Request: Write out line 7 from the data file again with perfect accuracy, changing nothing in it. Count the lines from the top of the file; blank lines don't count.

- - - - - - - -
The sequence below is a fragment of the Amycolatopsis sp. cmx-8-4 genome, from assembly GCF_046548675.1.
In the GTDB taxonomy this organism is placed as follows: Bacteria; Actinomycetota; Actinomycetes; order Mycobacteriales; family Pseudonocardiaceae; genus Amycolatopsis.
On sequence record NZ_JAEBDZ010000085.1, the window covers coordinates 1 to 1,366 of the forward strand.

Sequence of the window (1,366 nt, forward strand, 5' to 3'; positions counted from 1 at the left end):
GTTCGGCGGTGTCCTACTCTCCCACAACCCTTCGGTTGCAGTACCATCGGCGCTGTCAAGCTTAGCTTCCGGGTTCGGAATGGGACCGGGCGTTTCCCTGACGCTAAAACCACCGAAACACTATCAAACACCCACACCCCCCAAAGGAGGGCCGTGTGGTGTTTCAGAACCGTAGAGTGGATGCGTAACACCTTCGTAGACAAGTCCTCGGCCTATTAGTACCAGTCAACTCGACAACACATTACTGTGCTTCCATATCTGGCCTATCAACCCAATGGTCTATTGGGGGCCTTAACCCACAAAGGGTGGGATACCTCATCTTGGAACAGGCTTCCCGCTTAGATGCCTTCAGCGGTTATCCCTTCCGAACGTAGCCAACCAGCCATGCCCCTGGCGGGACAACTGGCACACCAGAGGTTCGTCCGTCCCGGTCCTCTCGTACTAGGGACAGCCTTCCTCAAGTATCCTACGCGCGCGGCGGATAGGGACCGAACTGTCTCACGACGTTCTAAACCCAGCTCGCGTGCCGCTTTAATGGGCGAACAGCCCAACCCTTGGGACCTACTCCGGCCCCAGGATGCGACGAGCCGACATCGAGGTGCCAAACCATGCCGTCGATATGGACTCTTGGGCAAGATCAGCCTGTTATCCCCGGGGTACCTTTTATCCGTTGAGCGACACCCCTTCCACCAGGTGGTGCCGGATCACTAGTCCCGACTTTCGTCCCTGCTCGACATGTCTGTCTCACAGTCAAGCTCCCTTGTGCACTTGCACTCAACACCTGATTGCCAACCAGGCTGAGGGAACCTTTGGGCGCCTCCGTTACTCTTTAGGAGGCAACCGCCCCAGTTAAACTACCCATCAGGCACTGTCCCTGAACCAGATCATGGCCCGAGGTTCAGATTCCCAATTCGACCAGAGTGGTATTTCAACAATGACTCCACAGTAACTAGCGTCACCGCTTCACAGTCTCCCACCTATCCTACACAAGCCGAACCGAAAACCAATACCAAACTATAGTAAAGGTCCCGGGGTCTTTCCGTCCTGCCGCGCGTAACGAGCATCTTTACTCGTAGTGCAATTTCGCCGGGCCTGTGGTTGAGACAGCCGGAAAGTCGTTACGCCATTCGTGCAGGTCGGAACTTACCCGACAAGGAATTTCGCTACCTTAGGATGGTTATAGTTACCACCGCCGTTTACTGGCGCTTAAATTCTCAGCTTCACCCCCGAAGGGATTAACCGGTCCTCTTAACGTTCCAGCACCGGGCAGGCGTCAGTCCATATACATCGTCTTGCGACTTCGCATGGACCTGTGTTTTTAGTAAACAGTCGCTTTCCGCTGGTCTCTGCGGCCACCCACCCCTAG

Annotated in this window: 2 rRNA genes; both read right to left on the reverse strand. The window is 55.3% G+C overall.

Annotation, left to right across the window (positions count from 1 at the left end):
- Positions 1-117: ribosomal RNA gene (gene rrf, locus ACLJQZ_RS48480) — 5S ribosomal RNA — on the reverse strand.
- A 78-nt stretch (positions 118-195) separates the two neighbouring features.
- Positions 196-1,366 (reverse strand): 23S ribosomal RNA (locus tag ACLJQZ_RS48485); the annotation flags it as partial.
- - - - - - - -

Annotation, left to right across the window (positions count from 1 at the left end):